Stan Berenstain, 82; With His Wife, Created Popular Series of Children’s Books

Times Staff Writer

Stan Berenstain, who with his wife, Jan, wrote and illustrated the best-selling Berenstain Bears children’s books -- soft-sell morality plays that revel in poking fun at and safely solving the everyday travails of family life -- has died. He was 82.

Berenstain died of complications from cancer Saturday in Bucks County, Pa., said his publisher, HarperCollins Children’s Books.

The more than 200 books published since 1962 have a Seinfeldian quality, because entire volumes are built around ordinary matters -- messy rooms, a visit to the dentist, fear of the dark -- that constitute high drama for the under-7 set.


“They were able to take the real issues of children’s lives and make them entertaining and not preachy,” said Ilene Abramson, director of children’s services at the Los Angeles Public Library. “The books had messages of basic character-building, but they were always done with humor and with that strong sense of family.”

The family of bears in human clothing were simply named Mama, Papa, Brother, Sister and, much later, Baby to capitalize on the “Everybear” concept of the stories, Berenstain once said.

The idea for the series was born in 1960 after Berenstain read a New Yorker magazine profile on a Random House editor, Theodor Geisel, who was launching a line of books for young readers.

The Berenstains sought out the man better known as Dr. Seuss, taking with them what they called “a bad imitation of Ogden Nash.”

Geisel looked at the slim manuscript that would become “The Big Honey Hunt” two years later and said, “This is going to be a great book,” Berenstain told The Times in 1995.

When Geisel, a fan of cinematic plotting, asked the couple to characterize the bears as familiar actors, they compared Papa Bear to Wallace Beery and Brother Bear to Jackie Cooper in the weepy 1931 boxing film “The Champ.”


Without consulting them, Geisel shortened the authors’ names from Stanley and Janice to Stan and Jan to make them rhyme and slapped the phrase “Berenstain Bears” on succeeding covers. The moves were credited with making the books easy to market, and nearly 300 million copies have been sold.

“Stan Berenstain was a man of great humor and a generous spirit. He helped define children’s publishing as we know it today,” Kate Jackson, editor in chief of HarperCollins Children’s Books, said in a statement. “It’s the end of an era.”

Stanley Berenstain was born Sept. 29, 1923, into what he described as a gritty, lower-class Philadelphia family that had been “pogrommed out of the Ukraine.”

When he was growing up, he and his parents, Harry and Rose, lived above an Army-Navy surplus store.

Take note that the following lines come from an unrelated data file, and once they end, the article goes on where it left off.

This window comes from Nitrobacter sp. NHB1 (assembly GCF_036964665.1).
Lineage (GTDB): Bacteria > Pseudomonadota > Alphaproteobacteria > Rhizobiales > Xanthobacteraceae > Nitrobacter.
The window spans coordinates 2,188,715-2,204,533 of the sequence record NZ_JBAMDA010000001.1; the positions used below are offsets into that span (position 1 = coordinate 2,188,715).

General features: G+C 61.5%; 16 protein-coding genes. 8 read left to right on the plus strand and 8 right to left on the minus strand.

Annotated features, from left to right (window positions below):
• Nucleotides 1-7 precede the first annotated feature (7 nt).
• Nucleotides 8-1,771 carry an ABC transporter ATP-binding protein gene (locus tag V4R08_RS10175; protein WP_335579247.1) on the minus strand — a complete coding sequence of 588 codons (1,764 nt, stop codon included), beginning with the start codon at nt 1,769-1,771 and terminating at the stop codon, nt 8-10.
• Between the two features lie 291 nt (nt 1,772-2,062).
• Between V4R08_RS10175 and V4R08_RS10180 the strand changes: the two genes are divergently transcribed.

In 1941, on his first day at what is now the Philadelphia Museum School of Industrial Art, Berenstain met his future wife when they admired each other’s drawings of classical plaster casts.

Their dating ritual included weekly class visits to the zoo, where they often sketched bears because “no one else wanted to and we could be alone,” Berenstain told the Tampa Tribune in 1999.

They were separated by World War II when Jan went to work as a riveter and Stan served three years in the Army, including doing medical illustrations for a plastic surgeon.

While still an Army corporal, he sold his first cartoon for $35 to the Saturday Review of Literature.

Thirteen days after Berenstain was discharged in 1946, the couple married and promptly embarked on a joint career. Their first piece of furniture was a drawing table.

They didn’t sell a single cartoon for a year. But business picked up after they listened to the editor of the Saturday Evening Post, who told them to stop quoting Shakespeare and start riffing on the absurdity of family life -- burnt dinners, empty toothpaste tubes, bleary-eyed parents.

The second year they sold 154 cartoons.

Soon, they were earning the “astronomical” sum of $1,000 for illustrations that ran on the cover of Collier’s magazine.

In 1956, they began drawing “It’s All in the Family” for McCall’s magazine. The full-page monthly feature of captioned cartoons ran until 1970, then appeared in Good Housekeeping magazine for 20 years.

The feature spawned a series of slice-of-life paperbacks that Stan called “cartoon essays.” They had names to match: “How to Teach Your Children About God Without Actually Scaring Them Out of Their Wits” (1971), “Never Trust Anyone Over 13” (1973).

In recent years, their sons, Leo and Michael, have helped write and illustrate the Berenstain Bears books. They will continue the series with their mother.

The Berenstain empire has expanded to include an animated series on PBS, Game Boy games, stuffed animals, learning videos, compact discs, DVDs, puzzles, coloring books and stage musicals.

The couple often wrote about 10 books a year, mapping out the story line together from their home on three acres about 40 miles from Philadelphia.

Stan usually wrote the first draft, while Jan edited it. The drawings were equally collaborative.

They often admitted that the parent bears reflected their own personalities.

“I was told by a lawyer once that truth is a complete defense. Mama’s perfectionism is about Jan,” Stan told The Times.

He deflected criticism of Papa Bear, who is frequently portrayed as a bit of a dolt, by admitting that the bear’s bullheaded tendencies were all his.

In addition to his wife and sons, Berenstain is survived by a sister, Aline Smith, and four grandchildren.